Oscar gets Nigel into his room and starts to tell him and us a story. He spouts cliches and tries badly to be poetic, but I don’t think that this is because of bad screenwriting. It’s because Oscar is a struggling writer who, even when he does become capable of producing something, never gets anything published, so his telling of this tale would obviously show the low quality of his writing and also show his ego in finally having an audience. After his first sex with Mimi, his narration treats us to: “Nothing ever surpassed the rapture of that first awakening. I might have been Adam with the taste of apple fresh in my mouth. I was looking at all the beauty in the world embodied in a single female form and I knew, with sudden blinding certainty, this was it!” He first sees her on a bus numbered 69 [no doubt deliberately], sat at the back so we notice back projected streets outside the so-called window behind her even though by 1992 few filmmakers would have used back projection for this shot. She doesn’t have a ticket, so he secretly gives her his and gets off the bus. Totally besotted, he hangs around the buses and bus stops in the area and then, when she comes to serve him in a restaurant, ignores his date to go and ask her to go out to dinner with him as well! They spend the whole night getting to know each other then, when he brings her breakfast, she’s the one who initiates sex which takes place by a fire with very cliched closeups. Everything is a bit rose tinted and soft, with some of Vangelis’s dreamiest music of the period, the couple take a fairground ride on separate cars and touch hands in slow motion while he tells her that he loves her; it’s almost too much, and that’s intentional, because things rapidly change with a cut to them both in wedding gear; but they aren’t married, they’re still at the fairground.

He may say that he loves her but considers sex to be the only thing of importance. She certainly loves him and is very needy so she complies. But when the physical side of things peaks so early, things can run out of steam if a relationship lacks depth, and Oscar and Mimi desperately resort to things like role playing, bondage and voyeurism to maintain interest. Eventually Oscar dumps her so he’s free to resume his favourite pursuit; having as many flings as possible. Mimi begs him to take her back, and he does. When she played the role of the dominant it was all about pleasing him in the bedroom, but now he’s the one in charge, and he takes domination totally for real with emotional and psychological cruelty, from saying somebody else’s name in bed to telling her she looks like his neighbour’s dog, revealing his true colours as a person. Mimi seems willing to take a lot, but she will take her revenge, thereby reversing the roles. Even though Seigner shows all several times, there’s very little sex actually seen on screen and some scenes, notably Oscar on all fours making pig noises and wearing a pig mask, aren’t erotic except for a very small sector of society, but I don’t like Polanski is trying to be sexy, he’s trying to emphasise the absurdity of this couple attempting to continuously push the boundaries while seemingly not knowing that they shouldn’t need to. And he’s also just having fun. At one point Mimi spills milk all over herself at breakfast and approaches Oscar, who quickly obliges to ‘clean it up’. As their passion pushes their writhing bodies towards a state of heightened sensation, smoke rises from the toaster in the background. As Oscar groans with pleasure, the two burnt pieces of toast pop out and arc gracefully to the floor.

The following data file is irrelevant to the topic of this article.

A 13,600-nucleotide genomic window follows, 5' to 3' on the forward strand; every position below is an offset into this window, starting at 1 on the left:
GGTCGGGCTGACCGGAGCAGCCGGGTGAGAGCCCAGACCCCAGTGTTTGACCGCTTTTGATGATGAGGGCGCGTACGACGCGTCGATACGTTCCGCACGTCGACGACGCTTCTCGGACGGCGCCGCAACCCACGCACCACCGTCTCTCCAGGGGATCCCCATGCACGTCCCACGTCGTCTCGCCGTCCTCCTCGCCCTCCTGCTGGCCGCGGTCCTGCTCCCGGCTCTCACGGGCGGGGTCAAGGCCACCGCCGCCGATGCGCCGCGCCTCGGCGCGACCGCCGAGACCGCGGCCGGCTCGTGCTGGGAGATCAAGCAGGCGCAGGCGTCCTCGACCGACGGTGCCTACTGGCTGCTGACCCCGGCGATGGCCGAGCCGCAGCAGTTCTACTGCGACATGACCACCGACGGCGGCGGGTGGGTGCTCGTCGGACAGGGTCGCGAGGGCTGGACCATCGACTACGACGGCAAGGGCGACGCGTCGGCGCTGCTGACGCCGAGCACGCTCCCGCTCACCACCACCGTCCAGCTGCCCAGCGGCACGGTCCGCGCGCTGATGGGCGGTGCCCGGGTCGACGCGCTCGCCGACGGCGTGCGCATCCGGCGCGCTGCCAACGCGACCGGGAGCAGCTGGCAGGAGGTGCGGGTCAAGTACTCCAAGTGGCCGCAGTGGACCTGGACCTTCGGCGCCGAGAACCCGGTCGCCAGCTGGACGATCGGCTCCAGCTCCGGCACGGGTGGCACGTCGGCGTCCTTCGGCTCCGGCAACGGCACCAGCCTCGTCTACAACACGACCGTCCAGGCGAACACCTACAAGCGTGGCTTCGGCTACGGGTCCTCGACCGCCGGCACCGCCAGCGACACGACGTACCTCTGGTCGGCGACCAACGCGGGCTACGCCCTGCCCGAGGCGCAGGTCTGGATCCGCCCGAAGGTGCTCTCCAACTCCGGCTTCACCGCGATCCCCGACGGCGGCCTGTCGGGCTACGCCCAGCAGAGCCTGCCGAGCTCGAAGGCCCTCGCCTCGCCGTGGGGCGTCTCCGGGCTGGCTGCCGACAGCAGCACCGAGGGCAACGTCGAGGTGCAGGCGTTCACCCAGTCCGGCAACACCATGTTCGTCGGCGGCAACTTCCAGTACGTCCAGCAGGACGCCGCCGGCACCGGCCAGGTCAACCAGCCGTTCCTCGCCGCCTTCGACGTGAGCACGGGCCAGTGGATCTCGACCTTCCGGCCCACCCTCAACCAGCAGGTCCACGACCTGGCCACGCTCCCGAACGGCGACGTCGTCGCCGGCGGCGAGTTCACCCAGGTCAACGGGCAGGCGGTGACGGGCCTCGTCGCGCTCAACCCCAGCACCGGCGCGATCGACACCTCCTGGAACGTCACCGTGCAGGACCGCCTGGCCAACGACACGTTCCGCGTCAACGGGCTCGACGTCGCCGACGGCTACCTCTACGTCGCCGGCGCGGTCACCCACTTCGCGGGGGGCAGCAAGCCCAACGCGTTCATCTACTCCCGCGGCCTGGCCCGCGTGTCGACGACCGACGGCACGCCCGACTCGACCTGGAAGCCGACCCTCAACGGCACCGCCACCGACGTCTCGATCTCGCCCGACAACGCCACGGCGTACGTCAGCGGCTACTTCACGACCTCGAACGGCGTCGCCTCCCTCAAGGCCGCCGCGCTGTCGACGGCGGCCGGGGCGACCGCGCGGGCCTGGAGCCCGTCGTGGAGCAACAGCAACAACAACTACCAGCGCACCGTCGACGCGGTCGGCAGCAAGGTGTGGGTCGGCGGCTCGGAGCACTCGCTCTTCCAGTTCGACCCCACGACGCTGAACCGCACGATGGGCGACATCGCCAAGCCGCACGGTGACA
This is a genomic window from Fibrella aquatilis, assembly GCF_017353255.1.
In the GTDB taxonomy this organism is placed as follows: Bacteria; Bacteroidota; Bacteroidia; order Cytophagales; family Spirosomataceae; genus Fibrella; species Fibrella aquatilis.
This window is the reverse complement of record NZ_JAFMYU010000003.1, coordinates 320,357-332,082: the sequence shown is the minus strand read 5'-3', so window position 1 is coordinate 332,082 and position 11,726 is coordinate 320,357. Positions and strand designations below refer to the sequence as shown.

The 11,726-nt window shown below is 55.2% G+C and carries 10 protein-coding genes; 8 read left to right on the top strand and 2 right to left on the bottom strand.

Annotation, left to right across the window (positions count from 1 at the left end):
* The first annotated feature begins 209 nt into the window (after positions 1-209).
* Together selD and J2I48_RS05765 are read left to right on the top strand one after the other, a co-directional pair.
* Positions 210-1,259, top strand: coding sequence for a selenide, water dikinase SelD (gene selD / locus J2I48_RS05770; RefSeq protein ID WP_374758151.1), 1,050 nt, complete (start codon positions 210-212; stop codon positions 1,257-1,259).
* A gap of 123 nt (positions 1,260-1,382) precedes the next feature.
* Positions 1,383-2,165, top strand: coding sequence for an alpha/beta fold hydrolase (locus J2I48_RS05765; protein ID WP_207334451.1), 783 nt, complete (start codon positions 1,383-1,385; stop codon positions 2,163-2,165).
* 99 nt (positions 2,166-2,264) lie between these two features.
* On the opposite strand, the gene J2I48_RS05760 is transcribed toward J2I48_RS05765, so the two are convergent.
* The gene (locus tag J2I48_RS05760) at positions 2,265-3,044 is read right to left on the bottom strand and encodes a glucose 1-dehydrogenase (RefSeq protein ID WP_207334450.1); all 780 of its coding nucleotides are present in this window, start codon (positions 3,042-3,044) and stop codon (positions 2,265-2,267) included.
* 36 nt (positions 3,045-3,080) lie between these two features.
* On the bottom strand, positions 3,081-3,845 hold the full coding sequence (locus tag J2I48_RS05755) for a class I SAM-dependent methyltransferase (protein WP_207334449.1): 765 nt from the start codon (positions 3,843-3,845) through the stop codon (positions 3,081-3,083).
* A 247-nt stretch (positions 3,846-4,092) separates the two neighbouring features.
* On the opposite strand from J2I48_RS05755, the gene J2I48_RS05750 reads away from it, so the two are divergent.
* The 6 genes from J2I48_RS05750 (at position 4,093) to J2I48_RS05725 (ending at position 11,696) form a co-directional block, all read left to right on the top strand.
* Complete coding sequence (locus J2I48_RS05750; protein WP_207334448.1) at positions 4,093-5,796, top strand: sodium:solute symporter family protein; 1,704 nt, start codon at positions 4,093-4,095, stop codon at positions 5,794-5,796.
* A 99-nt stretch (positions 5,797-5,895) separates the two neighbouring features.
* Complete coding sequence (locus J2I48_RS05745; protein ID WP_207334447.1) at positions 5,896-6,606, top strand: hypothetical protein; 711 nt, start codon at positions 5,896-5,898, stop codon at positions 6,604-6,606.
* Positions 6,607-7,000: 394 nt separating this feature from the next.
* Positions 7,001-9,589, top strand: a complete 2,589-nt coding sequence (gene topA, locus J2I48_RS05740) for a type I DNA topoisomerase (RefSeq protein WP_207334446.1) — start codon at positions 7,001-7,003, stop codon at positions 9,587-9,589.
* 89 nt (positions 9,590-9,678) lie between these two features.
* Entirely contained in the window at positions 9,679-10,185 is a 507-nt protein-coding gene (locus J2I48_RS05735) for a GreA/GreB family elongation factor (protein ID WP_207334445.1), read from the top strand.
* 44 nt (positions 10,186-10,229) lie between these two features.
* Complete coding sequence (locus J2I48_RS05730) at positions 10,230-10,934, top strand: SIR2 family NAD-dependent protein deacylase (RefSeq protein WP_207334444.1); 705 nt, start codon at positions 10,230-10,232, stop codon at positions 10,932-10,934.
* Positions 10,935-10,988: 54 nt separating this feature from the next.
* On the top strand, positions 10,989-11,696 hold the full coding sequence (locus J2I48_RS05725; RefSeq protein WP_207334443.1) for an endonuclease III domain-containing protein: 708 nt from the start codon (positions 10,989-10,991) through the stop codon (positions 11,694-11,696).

Nigel listens and acts embarrassed and shocked but maybe wants to experience some of this excitement with Mimi. He’s a fill in for us, who can also ask moral questions like do we or should we accept a relationship like this? Surely people should be able to do what they want in their own homes, yet this affair is destructive to both participants. Fiona is enigmatic, supposedly boring yet revealing a hidden nature twice towards the end. I said at the start of this review that Mimi seems to have several different personalities, but these days I don’t always see that as a flaw, because, actually, many of us have several different personalities, and Mimi is an insecure, needy woman who’s treated so poorly that she snaps. We like her much more when she takes control and gives it back to Oscar than when she was the pathetic doormat, while Oscar we never warm to even if we may have have some pity for him. Coyote doesn’t really let us in, but maybe that was the intention. Seigner,in only her second role, is simply astonishing in her complex part. Performers rarely get a chance to go as far in today’s staid film environment. I don’t see the point of the Indian father and daughter Nigel and Fiona meet on the ship, unless it’s to provide a dignified antidote, and I wasn’t sure we needed to have a comic bar fight near the end with even a couple of martial arts moves, even though I enjoyed it all the same. But Bitter Moon is a major later work from Polanski which deserves much re-evaluation; it’s had some but not as much as it deserves, though that’s unlikely for a while seeing as we currently live in a hysterical, controlling, backwards PC climate where Polanski’s award winning latest film is only being shown in cinemas and/or home media in a few mainland European countries with no English subtitles. But at least we can appreciate his cautionary tale of passion going wrong, his acerbic, funny yet perceptive and penetrating look at relationships which reminds us that we all have those dominant and submissive elements within us that we can use for fun or for real. And I have the feeling that the story of Nigel and Fiona is only just beginning.

Rating: ★★★★★★★★½☆

 

About Dr Lenera 3092 Articles
I'm a huge film fan and will watch pretty much any type of film, from Martial Arts to Westerns, from Romances [though I don't really like Romcoms!]] to Historical Epics. Though I most certainly 'have a life', I tend to go to the cinema twice a week! However,ever since I was a kid, sneaking downstairs when my parents had gone to bed to watch old Universal and Hammer horror movies, I've always been especially fascinated by horror, and though I enjoy all types of horror films, those Golden Oldies with people like Boris Karloff and Christopher Lee probably remain my favourites. That's not to say I don't enjoy a bit of blood and gore every now and again though, and am also a huge fan of Italian horror, I just love the style.

Be the first to comment

Leave a Reply

Your email address will not be published.


*